For more tips on writing a mission statement that’s as great as your mission, check out this SSIR article. It’s a quick, practical read.

Need help making your communications as awesome as possible? We’re here for you.

Post Readability Stats: Reading Ease 59.7, Grade Level 7.8

 

Lesson 8: How will you let people know what you want to be known for?

This is part of a series introducing you to Claxon University, where nonprofits can learn everything I know for $949.

Claxon University’s first course is Words on a Mission. Each of the twelve lessons in the course asks a fundamental question a nonprofit needs to answer in order to develop high-impact messaging. In each post in this series, I’ll share what the question is, along with a snippet from the video lecture.

Lesson 8: How will you let people know what you want to be known for?

Lesson 8: Does your Mission Statement align with your Know Statement? from Claxon University on Vimeo.

Is surprising supporters good or bad?

nonprofits, messaging, language, words, messaging
Yawning’s cute when it’s a baby doing it. Not when it’s a supporter.

There’s a really interesting blog post called, “How to Improve Your Writing: 5 Tips from Hollywood” by Eric, “the guy behind the Barking Up the Wrong Tree blog“.

Tip #2 was: Surprise your readers.

Why surprise? Because we remember things that surprise us.

This got me wondering: Do nonprofits surprise their supporters enough? 

If we’re looking at the words nonprofits use, the answer would be absolutely, positively not! Our research shows that nonprofits are doing a downright miserable job of surprising their supporters and a very good job of boring them.

Nonprofits are only using 5% of the words in the English language. And 1% of the words nonprofits use account for 65% of all the words they use.

No surprise–it’s a linguistic yawnfest.

It begs the question: how do you effectively surprise supporters?

Back to Eric and the blog post:

Surprise comes from knowing the expectations of your audience — and then turning them on their head.

In order to do this effectively, you first have to know your supporters inside and out. That means creating personas. (If personas are new to you, read this, this and this.)

Once you know the types of words that will resonate with a given persona, brainstorm words that are similar but have a bit more oomph.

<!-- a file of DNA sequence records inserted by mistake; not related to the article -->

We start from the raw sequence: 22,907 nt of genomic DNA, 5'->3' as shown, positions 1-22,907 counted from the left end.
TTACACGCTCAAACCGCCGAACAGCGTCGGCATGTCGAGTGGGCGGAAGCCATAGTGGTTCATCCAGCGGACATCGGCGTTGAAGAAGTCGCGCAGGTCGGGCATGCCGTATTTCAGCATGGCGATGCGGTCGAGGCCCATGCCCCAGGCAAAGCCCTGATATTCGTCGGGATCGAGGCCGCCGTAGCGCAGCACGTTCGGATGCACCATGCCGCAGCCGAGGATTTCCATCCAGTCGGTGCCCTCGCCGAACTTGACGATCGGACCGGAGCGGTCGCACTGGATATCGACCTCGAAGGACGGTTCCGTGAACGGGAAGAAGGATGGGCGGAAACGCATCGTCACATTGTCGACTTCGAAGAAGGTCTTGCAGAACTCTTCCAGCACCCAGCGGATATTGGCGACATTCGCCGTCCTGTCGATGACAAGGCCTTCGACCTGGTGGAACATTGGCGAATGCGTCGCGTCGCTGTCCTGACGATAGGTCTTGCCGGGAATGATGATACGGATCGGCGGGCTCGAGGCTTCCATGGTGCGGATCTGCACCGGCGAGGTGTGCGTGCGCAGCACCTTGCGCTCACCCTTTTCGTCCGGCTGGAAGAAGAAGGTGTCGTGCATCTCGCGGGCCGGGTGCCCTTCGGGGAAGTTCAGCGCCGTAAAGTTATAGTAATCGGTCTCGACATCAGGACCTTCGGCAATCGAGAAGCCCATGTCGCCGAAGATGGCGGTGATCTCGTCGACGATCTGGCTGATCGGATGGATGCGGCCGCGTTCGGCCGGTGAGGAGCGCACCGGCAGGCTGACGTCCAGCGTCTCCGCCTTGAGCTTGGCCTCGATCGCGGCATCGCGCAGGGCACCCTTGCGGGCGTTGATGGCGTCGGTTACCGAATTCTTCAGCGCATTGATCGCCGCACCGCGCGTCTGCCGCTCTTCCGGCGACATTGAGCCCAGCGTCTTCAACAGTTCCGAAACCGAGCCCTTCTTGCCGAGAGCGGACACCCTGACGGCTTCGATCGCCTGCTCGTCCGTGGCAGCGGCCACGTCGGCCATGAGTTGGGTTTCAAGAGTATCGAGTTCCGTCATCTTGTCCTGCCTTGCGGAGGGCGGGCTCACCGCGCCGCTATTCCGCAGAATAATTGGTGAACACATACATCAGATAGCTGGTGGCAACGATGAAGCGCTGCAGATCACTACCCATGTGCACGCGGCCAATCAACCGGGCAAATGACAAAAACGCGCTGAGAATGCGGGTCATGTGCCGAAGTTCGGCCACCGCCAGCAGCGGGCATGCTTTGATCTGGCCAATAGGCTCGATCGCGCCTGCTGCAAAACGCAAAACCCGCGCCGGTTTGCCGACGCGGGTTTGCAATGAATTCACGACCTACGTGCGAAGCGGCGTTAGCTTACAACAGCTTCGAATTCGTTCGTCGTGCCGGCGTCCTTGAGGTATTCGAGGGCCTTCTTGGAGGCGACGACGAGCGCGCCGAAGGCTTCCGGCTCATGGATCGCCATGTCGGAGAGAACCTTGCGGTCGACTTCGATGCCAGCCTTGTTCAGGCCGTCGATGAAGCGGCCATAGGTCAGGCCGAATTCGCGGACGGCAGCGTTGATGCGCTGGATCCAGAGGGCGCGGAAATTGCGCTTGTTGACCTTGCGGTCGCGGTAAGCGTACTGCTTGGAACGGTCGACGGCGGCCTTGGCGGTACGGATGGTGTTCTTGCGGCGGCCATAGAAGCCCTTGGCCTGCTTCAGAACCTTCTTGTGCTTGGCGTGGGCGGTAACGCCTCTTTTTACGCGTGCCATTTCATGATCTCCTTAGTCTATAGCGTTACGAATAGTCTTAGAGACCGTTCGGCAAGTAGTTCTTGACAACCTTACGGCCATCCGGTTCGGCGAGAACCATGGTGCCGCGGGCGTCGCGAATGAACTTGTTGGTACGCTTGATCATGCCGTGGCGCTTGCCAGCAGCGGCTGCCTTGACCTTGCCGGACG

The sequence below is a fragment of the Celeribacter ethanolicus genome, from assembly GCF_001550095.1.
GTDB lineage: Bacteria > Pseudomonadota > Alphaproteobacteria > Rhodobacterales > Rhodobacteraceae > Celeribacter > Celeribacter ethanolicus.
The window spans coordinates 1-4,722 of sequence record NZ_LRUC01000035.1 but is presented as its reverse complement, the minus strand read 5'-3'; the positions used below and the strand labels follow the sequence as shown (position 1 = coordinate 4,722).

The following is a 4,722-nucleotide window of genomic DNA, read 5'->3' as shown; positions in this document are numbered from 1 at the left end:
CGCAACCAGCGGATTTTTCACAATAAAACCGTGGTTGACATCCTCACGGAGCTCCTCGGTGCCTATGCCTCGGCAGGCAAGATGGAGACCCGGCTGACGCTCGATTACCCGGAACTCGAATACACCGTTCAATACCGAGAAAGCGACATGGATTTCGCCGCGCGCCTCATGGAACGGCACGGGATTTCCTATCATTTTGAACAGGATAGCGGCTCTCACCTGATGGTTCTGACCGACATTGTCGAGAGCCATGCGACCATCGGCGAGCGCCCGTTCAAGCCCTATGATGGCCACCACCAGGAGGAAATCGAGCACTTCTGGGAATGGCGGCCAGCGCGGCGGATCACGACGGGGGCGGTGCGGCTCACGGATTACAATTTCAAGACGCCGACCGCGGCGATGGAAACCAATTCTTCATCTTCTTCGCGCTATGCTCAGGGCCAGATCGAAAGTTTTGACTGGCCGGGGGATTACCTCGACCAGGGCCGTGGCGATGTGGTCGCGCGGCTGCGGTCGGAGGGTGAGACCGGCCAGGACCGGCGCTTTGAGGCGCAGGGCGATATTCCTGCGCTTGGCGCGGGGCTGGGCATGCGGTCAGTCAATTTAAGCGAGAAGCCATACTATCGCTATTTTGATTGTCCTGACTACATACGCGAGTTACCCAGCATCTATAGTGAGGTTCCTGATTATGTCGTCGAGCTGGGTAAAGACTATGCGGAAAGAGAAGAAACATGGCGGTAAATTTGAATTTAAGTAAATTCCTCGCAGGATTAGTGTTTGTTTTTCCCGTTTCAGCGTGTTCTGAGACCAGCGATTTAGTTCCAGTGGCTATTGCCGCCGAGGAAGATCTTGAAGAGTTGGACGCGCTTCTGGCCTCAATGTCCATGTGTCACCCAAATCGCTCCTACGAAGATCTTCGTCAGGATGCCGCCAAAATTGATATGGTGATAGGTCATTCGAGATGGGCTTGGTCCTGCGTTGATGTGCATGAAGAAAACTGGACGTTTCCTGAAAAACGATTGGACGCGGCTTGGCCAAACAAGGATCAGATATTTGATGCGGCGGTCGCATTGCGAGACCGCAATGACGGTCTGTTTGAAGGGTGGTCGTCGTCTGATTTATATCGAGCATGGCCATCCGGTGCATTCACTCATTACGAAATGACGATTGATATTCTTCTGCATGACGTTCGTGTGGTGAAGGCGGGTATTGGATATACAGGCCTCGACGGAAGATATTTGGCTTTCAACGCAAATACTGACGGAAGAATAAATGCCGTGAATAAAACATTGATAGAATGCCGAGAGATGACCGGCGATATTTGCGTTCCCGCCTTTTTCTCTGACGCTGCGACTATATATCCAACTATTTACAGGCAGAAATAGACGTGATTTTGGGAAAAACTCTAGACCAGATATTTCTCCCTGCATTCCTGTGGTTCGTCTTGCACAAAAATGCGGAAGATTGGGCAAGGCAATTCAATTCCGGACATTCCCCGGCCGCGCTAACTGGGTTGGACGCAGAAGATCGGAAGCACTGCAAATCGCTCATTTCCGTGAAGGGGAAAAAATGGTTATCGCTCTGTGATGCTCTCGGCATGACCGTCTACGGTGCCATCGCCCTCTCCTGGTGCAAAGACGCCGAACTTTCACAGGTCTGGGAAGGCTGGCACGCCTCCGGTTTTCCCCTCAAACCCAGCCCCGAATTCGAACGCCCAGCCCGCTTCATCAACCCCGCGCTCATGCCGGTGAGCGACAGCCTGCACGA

There’s a fine line between startling and surprising. Surprising is good. It wakes up the brain. It’s engaging. Startling can be off-putting. So don’t go overboard.

Some ideas for generating words that surprise:

Bored supporters are rarely happy supporters. Happy supporters are usually stupendous supporters. So, for their sake and yours, mix up your language. Surprise them. (Whatever you do, don’t ever send them a boring thank you letter.)

Do you know many nonprofits in your state have a website?

In a post earlier this week, I shared a startling new finding from our Wordifier research: more than 50% of nonprofits don’t have a website.*

A state by state breakdown shows us how much this varies depending on geography. In Maine, for instance, 65% of nonprofits have a website. Whereas in New Mexico and Wyoming, a scant 29% do.

This map breaks it down state by state.

research, nonprofits, websites

 

The five states with the highest percentage of nonprofits with websites?

1. Maine: 65%

2. DC: 64%

3. Washington: 61%

4. Idaho & Puerto Rico: 60%

5. Vermont: 59%

And the five states with the lowest percentage of nonprofits with websites?

46. Alabama: 37%

47. Rhode Island: 36%

48. Arkansas: 33%

49 & 50. Wyoming & New Mexico: 29%

Makes you wonder: how easy/hard are nonprofits in your state making it for supporters to find them on-line? 

***If you want your nonprofit to stand out from the crowd–whether on-line, in-person, or in print–check out Claxon University.***

 

*Reminder about what we mean by “no website”: We mean when pulling our sample, we didn’t find an independent url for ~50+% of the nonprofits for which we were searching. Some might have had an online presence, e.g. Facebook pages or a webpage on a connected, but separate organization. For instance, it’s very common for Friends of the Library and PTAs/PTSAs to have a web presence as a page on the related organization’s site, but often not their very own site. Other organizations, businesses, social clubs, or even other nonprofits with a foundation or scholarship might have mentioned the 501c3 arm, or maybe just mention that they have a scholarship, but it is the parent organization that has the website, so that didn’t count.